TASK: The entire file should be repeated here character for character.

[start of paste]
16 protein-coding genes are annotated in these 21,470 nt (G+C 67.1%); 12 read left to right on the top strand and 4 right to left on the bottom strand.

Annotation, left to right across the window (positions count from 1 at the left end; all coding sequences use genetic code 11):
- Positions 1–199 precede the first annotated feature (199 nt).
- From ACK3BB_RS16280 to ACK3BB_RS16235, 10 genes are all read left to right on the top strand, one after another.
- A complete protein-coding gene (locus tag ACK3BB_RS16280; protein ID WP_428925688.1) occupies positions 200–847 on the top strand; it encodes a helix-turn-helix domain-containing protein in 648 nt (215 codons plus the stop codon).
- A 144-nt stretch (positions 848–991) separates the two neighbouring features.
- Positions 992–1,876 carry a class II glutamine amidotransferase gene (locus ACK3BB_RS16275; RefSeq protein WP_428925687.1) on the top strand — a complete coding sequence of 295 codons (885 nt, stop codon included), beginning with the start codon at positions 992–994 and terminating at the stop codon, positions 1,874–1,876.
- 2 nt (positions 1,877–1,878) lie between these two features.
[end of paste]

16 protein-coding genes are annotated in these 21,470 nt (G+C 67.1%); 12 read left to right on the top strand and 4 right to left on the bottom strand.

Annotation, left to right across the window (positions count from 1 at the left end; all coding sequences use genetic code 11):
- Positions 1–199 precede the first annotated feature (199 nt).
- From ACK3BB_RS16280 to ACK3BB_RS16235, 10 genes are all read left to right on the top strand, one after another.
- A complete protein-coding gene (locus tag ACK3BB_RS16280; protein ID WP_428925688.1) occupies positions 200–847 on the top strand; it encodes a helix-turn-helix domain-containing protein in 648 nt (215 codons plus the stop codon).
- A 144-nt stretch (positions 848–991) separates the two neighbouring features.
- Positions 992–1,876 carry a class II glutamine amidotransferase gene (locus ACK3BB_RS16275; RefSeq protein WP_428925687.1) on the top strand — a complete coding sequence of 295 codons (885 nt, stop codon included), beginning with the start codon at positions 992–994 and terminating at the stop codon, positions 1,874–1,876.
- 2 nt (positions 1,877–1,878) lie between these two features.